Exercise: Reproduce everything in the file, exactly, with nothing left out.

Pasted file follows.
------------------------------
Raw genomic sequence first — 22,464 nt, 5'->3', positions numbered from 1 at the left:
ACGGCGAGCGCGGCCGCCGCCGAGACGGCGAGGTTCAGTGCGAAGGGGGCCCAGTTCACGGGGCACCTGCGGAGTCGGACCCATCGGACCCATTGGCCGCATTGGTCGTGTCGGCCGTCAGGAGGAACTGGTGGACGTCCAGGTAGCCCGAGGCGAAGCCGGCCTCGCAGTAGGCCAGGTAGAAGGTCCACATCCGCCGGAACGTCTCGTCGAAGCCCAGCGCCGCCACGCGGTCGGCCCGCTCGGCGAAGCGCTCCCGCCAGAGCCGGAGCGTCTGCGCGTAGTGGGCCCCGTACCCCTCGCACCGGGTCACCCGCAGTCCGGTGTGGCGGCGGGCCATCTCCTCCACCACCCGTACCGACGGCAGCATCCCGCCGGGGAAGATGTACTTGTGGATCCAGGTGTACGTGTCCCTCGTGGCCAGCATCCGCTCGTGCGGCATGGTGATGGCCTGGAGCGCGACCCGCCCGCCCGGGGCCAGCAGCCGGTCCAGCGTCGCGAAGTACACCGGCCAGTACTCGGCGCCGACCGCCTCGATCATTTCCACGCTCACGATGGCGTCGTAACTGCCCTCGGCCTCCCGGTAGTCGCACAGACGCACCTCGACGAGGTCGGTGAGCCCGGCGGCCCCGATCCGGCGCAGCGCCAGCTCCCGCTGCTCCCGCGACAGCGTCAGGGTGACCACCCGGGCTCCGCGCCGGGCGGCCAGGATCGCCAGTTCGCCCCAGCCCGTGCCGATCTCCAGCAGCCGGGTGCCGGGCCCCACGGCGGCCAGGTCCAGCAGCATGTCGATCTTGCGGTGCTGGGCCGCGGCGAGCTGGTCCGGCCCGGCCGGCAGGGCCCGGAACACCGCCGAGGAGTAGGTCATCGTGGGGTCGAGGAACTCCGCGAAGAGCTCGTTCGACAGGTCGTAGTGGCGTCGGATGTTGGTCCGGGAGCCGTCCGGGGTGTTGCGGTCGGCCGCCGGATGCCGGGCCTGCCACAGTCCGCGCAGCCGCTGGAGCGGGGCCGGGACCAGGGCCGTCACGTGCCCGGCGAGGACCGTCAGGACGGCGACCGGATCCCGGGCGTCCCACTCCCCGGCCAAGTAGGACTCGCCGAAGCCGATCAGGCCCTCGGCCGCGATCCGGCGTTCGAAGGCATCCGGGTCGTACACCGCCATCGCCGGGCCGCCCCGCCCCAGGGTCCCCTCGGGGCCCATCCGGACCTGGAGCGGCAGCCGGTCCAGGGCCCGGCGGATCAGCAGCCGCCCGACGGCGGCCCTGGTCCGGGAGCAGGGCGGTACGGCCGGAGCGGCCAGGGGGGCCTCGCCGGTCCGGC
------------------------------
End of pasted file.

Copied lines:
Raw genomic sequence first — 22,464 nt, 5'->3', positions numbered from 1 at the left:
ACGGCGAGCGCGGCCGCCGCCGAGACGGCGAGGTTCAGTGCGAAGGGGGCCCAGTTCACGGGGCACCTGCGGAGTCGGACCCATCGGACCCATTGGCCGCATTGGTCGTGTCGGCCGTCAGGAGGAACTGGTGGACGTCCAGGTAGCCCGAGGCGAAGCCGGCCTCGCAGTAGGCCAGGTAGAAGGTCCACATCCGCCGGAACGTCTCGTCGAAGCCCAGCGCCGCCACGCGGTCGGCCCGCTCGGCGAAGCGCTCCCGCCAGAGCCGGAGCGTCTGCGCGTAGTGGGCCCCGTACCCCTCGCACCGGGTCACCCGCAGTCCGGTGTGGCGGCGGGCCATCTCCTCCACCACCCGTACCGACGGCAGCATCCCGCCGGGGAAGATGTACTTGTGGATCCAGGTGTACGTGTCCCTCGTGGCCAGCATCCGCTCGTGCGGCATGGTGATGGCCTGGAGCGCGACCCGCCCGCCCGGGGCCAGCAGCCGGTCCAGCGTCGCGAAGTACACCGGCCAGTACTCGGCGCCGACCGCCTCGATCATTTCCACGCTCACGATGGCGTCGTAACTGCCCTCGGCCTCCCGGTAGTCGCACAGACGCACCTCGACGAGGTCGGTGAGCCCGGCGGCCCCGATCCGGCGCAGCGCCAGCTCCCGCTGCTCCCGCGACAGCGTCAGGGTGACCACCCGGGCTCCGCGCCGGGCGGCCAGGATCGCCAGTTCGCCCCAGCCCGTGCCGATCTCCAGCAGCCGGGTGCCGGGCCCCACGGCGGCCAGGTCCAGCAGCATGTCGATCTTGCGGTGCTGGGCCGCGGCGAGCTGGTCCGGCCCGGCCGGCAGGGCCCGGAACACCGCCGAGGAGTAGGTCATCGTGGGGTCGAGGAACTCCGCGAAGAGCTCGTTCGACAGGTCGTAGTGGCGTCGGATGTTGGTCCGGGAGCCGTCCGGGGTGTTGCGGTCGGCCGCCGGATGCCGGGCCTGCCACAGTCCGCGCAGCCGCTGGAGCGGGGCCGGGACCAGGGCCGTCACGTGCCCGGCGAGGACCGTCAGGACGGCGACCGGATCCCGGGCGTCCCACTCCCCGGCCAAGTAGGACTCGCCGAAGCCGATCAGGCCCTCGGCCGCGATCCGGCGTTCGAAGGCATCCGGGTCGTACACCGCCATCGCCGGGCCGCCCCGCCCCAGGGTCCCCTCGGGGCCCATCCGGACCTGGAGCGGCAGCCGGTCCAGGGCCCGGCGGATCAGCAGCCGCCCGACGGCGGCCCTGGTCCGGGAGCAGGGCGGTACGGCCGGAGCGGCCAGGGGGGCCTCGCCGGTCCGGC